It was drenched in mythical hype – stories of journalists being forced to make copies at gunpoint and the like circulated wildly in these pre-internet days. The review copies were supposedly robed in a velvet case which was in turn sealed into a miniature plastic bodybag. The album was set up for a huge, underwhelming fall. It didn’t come. It’s a woozy, confused masterpiece.
Hype is always a difficult card to play. Raving about a band too much, however truly you may mean what you say, makes you and them appear misguided and desperate. I may be both of those things, but I’d hate to drag a good new band down with me. So if praise isn’t too forthcoming about Today’s New Band, it’s not because they’re not super-ace (they are), but because I’m trying to under-hype them, if that’s possible.
The Hopeful Spaztiks round off an impressively diverse month on A New Band A Day in cranky style. They’re a band who can maintain five different musical points of view at once, and flit between them all. Song Aquatic sounds like a toy racing car, and swerves like one too, veering over a number of electro cliffs in the process.
Cup Of is deranged enough to summon up the spirit of Level 42, sneaking in the 80’s most estate-agent-friendly instrument – the slap-bass – and make it work. Hail ping-pongs appropriate noises off your confused brain, resetting your innate sense of rhythm to synchronise with their warped vision.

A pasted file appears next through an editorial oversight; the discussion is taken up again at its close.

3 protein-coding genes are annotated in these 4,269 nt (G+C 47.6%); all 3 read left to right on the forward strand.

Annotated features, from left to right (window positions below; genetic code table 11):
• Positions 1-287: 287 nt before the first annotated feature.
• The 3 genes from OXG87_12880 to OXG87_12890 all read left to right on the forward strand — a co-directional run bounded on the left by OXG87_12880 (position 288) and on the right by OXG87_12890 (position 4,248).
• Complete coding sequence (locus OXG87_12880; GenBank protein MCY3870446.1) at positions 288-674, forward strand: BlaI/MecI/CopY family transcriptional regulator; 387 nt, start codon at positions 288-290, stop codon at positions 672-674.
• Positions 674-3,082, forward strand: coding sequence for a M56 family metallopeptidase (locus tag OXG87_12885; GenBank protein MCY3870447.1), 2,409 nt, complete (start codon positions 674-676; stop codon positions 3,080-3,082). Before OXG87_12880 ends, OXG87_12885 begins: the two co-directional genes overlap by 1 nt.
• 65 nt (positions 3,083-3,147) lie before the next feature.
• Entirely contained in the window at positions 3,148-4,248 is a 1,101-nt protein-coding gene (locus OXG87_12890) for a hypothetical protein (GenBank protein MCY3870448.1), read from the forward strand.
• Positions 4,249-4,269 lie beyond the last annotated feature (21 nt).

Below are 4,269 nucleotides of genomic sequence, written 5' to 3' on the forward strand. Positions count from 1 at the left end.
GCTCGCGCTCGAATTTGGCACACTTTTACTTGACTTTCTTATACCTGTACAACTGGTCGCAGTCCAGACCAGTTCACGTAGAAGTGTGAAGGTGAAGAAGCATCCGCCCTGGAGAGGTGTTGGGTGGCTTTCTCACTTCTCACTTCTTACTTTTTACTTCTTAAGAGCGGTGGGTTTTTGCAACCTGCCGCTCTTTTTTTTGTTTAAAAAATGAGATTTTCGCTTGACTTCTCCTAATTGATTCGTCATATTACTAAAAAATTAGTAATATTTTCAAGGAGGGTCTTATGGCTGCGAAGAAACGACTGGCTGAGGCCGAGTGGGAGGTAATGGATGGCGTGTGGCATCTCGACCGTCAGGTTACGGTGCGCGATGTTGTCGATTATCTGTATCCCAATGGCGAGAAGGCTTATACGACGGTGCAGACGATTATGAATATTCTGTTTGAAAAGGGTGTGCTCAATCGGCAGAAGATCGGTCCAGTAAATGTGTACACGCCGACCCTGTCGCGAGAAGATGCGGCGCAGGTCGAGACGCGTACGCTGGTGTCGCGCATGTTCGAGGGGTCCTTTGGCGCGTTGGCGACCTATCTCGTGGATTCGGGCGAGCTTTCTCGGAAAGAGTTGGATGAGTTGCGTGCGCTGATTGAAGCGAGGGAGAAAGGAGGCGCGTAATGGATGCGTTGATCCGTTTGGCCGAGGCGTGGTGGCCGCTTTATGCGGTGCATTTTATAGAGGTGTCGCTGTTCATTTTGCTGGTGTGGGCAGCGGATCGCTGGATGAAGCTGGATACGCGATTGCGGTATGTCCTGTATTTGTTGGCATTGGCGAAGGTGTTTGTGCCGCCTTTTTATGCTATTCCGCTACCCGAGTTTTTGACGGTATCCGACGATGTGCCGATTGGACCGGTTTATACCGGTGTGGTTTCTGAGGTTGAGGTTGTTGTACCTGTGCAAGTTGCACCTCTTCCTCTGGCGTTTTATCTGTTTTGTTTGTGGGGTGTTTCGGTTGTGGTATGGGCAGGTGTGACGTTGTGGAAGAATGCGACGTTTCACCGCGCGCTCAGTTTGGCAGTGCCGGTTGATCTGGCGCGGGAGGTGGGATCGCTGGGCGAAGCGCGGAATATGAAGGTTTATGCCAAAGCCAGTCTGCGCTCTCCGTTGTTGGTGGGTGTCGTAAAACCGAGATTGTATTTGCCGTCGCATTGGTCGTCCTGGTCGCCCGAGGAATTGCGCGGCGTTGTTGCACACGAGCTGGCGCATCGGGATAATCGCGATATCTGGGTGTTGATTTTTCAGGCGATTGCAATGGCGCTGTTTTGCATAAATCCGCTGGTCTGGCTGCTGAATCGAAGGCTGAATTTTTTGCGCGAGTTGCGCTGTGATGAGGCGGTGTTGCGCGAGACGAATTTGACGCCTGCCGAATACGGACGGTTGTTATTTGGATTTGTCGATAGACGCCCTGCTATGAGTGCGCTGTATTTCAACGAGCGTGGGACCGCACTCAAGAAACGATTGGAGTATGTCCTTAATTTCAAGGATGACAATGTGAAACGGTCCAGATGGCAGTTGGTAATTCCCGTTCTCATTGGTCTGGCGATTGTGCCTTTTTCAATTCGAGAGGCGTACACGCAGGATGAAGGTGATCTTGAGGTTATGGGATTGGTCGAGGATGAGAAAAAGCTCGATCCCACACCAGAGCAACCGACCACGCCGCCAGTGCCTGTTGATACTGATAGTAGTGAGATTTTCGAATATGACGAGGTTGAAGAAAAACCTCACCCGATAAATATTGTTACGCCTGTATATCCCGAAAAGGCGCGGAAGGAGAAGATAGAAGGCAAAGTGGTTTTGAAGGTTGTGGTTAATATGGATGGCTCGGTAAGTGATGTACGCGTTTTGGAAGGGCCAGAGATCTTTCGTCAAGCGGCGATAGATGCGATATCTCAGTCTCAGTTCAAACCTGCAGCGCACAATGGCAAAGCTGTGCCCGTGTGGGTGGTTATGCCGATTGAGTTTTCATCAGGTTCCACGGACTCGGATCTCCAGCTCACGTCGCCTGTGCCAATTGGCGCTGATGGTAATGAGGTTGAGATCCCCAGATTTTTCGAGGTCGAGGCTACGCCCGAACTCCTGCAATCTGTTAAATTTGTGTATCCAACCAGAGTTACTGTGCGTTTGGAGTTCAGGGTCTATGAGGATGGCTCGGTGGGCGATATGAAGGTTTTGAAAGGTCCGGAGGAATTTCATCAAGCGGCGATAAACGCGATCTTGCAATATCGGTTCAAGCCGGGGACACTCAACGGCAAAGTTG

The Hopeful Spaztiks’ sound like the prettily naive work of complete novices given shape, coherence and funk by a mysterious guiding hand. They straddle looseness and tightness like a before-and-after photograph of a hanging. Dangle with them, here!

PS – Are you the kind of person that NEEDS TO KNOW WHAT EVERYONE’S DOING ALL OF THE TIME? Then get yourself hooked up to the ANBAD Twitter feed!

>Today’s New Band – Robot Ninja Dinosaur Bastards – IT’S A DINOSAUR DOUBLE BILL!

>Here at A New Band A Day, we’re not beyond using mindless gimmicks to try and force a coherent thread through goings-on here occasionally. As such – welcome to the A NEW BAND A DAY DINOSAUR-THEMED BANDS DOUBLE BILL! That’s right folks, after yesterday’s dazzlingly Bleep-osaurs Totally Enormous Extinct Dinosaurs, welcome with open claws today’s new band, Robot Ninja Dinosaur Bastards!

As if dinosaurs couldn’t get any more knee-tremblingly awesome, these guys are not only fearsome fossilised reptiles, but they’re also Robotic Ninjas! Who are Bastards too! Truly, these guys know what people want – stylised violence, mechanisation, extinction, cruelty – and how to name a band accordingly. As we know, approximately 50% of what makes a band great are non-musical elements such as the name. Thus, Robot Ninja Dinosaur Bastards – say it to yourself out loud, go on – are halfway there.

In terms of the music, they’re also brilliant. Hell Bent On Destruction is what Timbaland’s grammar-destroying ‘The Way I Are’ would sound like if re-recorded by crazy guitar-wielding maniacs. Come and Get Demented is a breathless nutjob does-what-it-says-on-the-tin song, perfect for those night when you just want to go and do just that. If you can’t picture yourself throwing yourself around a dark room without care for yourself or others, you’re not imagining hard enough how AWESOME an actual Robot Ninja Dinosaur Bastard would be.

Listen to their mentalist brain-melting tunes on their MySpace page here